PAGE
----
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Conference

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Navigating Optics Coursework at Stanford

Topic: 
Navigating Optics Coursework at Stanford
Abstract / Description: 

The panelists are optics PhD students and postdocs from various departments who will be discussing the influence of Stanford courses on their educational and research interests.

This event is mostly geared toward 1st and 2nd year graduate students interested in optics research. We are attempting to cover courses APPPHYS 203, 304, 387, PHYSICS 321, EE 134, 136, 223, 234, 236A-C, 331, 332, 336, 340, 346, MATSCI 199.

If you are planning on joining us, please RSVP at the link below, to give us an idea how many refreshments to prepare
https://docs.google.com/forms/d/1xyDQ9AS7a9LZJ7fBMz5MC-_kDTnvftC9_QPuxTBOBWM/viewform.

Sponsored by Stanford Optical Society and Stanford Photonics Research Center

Date and Time: 
Wednesday, November 19, 2014 - 2:50pm to Thursday, November 20, 2014 - 3:55pm
Venue: 
Spilker 317

SmartGrid: Trust-Tech: A Novel Paradigm for Nonlinear Optimization and Practical Applications

Topic: 
Trust-Tech: A Novel Paradigm for Nonlinear Optimization and Practical Applications
Abstract / Description: 

Optimization technology has practical applications in almost every branch of science, business and technology. Indeed, a large variety of the quantitative issues such as decision-making, design, operation, planning, and scheduling arising in science, engineering, and economics can be perceived and modeled as nonlinear optimization problems. The solution space (i.e. search space) of nonlinear optimization problems generally contains only one global optimal solution and many local optimal solutions. The values of an objective function at local optimal solutions and at the global optimal solution may differ significantly. Hence, from a practical viewpoint, there are strong motivations to develop effective methods for finding the global optimal solution. In this talk, I will present a novel paradigm, termed Trust-Tech, for nonlinear optimization. The theoretical basis for and practical applications of Trust-Tech to Optimal Power Flow of two major utilities will also be presented.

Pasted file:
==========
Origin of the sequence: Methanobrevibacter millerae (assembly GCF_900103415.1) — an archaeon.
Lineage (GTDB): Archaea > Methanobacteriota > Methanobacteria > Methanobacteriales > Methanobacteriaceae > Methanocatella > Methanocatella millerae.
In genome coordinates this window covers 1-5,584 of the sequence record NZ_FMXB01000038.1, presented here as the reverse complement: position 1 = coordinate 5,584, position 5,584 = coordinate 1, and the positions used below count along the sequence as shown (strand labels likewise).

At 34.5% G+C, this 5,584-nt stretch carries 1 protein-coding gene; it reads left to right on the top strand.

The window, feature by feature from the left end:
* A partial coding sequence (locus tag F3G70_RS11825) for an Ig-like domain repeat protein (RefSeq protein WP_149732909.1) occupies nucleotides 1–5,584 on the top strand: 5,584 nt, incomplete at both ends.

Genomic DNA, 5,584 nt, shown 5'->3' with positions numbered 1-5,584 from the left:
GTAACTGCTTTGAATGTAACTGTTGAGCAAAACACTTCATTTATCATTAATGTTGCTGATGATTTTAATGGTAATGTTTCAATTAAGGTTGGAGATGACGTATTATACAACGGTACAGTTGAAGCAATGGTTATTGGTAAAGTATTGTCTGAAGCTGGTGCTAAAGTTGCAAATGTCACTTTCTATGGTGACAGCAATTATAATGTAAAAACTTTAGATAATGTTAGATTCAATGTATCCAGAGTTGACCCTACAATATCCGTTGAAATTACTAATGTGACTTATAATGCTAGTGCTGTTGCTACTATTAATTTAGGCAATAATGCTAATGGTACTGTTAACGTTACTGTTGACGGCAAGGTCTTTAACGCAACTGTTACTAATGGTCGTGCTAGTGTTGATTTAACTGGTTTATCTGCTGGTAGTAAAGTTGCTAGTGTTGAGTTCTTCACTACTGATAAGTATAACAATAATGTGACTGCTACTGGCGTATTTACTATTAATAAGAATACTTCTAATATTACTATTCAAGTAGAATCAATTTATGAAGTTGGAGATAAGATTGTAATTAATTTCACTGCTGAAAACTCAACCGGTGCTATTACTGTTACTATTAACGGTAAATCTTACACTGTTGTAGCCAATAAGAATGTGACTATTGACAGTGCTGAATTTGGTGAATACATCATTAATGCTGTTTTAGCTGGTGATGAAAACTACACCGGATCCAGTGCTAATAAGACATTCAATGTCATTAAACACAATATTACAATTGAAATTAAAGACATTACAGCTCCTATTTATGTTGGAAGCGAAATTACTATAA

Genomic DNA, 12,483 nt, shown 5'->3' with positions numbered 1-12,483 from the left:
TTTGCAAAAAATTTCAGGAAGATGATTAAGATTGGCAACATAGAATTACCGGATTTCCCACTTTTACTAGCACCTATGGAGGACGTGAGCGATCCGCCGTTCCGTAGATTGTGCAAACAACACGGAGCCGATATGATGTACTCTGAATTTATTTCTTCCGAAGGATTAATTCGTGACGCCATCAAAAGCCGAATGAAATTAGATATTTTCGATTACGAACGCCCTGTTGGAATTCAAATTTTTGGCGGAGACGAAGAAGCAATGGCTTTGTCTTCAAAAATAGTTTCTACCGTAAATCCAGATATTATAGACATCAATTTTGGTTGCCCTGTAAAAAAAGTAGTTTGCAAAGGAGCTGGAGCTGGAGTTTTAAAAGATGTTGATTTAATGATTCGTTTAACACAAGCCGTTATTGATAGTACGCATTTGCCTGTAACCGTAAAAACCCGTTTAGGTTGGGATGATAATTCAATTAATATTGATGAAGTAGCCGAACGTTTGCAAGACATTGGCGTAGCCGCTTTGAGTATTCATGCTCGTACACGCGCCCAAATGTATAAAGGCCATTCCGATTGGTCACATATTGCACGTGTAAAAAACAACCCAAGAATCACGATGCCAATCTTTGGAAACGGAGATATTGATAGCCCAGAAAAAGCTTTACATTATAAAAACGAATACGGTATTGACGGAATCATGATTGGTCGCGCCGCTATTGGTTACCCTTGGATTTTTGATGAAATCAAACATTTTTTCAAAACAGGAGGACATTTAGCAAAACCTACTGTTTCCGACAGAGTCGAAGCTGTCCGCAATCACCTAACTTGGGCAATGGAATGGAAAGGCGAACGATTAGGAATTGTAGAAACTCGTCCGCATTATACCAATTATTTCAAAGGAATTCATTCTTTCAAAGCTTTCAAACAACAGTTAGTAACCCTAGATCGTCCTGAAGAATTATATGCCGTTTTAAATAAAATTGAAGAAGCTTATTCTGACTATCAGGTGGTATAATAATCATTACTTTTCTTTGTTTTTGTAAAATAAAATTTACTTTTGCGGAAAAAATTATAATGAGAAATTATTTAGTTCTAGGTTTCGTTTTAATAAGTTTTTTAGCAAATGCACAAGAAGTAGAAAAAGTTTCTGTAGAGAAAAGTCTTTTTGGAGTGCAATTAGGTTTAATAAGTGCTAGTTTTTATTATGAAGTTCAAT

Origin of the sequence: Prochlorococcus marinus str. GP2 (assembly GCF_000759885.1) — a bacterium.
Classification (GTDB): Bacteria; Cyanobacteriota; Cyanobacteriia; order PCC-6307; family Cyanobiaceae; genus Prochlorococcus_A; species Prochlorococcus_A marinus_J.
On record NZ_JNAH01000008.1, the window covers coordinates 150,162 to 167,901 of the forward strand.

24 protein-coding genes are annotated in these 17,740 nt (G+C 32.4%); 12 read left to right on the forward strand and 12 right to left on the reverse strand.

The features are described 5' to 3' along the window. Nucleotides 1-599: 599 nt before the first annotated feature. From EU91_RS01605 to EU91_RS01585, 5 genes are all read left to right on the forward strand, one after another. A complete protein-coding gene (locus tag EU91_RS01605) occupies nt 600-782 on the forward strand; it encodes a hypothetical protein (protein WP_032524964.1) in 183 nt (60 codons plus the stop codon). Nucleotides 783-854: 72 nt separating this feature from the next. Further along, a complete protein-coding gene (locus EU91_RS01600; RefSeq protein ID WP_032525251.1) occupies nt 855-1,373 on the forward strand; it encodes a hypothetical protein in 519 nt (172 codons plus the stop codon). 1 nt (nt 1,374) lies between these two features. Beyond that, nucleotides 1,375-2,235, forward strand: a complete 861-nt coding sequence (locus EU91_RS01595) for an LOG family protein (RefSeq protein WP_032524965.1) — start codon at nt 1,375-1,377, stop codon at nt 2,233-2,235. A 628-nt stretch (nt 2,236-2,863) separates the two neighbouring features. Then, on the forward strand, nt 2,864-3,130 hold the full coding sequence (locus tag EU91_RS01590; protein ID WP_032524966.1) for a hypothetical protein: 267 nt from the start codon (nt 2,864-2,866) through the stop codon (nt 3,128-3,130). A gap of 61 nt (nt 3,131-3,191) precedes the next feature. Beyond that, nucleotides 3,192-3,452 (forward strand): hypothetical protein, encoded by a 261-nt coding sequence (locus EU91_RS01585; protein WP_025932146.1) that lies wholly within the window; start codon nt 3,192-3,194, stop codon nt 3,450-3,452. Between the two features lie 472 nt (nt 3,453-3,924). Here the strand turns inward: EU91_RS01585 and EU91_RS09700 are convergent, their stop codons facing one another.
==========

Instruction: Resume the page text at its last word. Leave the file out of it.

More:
Date and Time: 
Monday, November 17, 2014 - 1:00pm to Tuesday, November 18, 2014 - 1:55pm
Venue: 
Y2E2 101
Tags: 

Laser Khet Tournament (pls note time change)

Topic: 
Laser Khet Tournament
Abstract / Description: 

Ever wanted to defeat your most fearsome opponents with laser beams? Well, now you can! Join us for the first annual Laser Khet tournament in Packard atrium. For those who haven't played it before, Laser Khet is a variant of chess that includes beam splitters, mirrors, and lasers!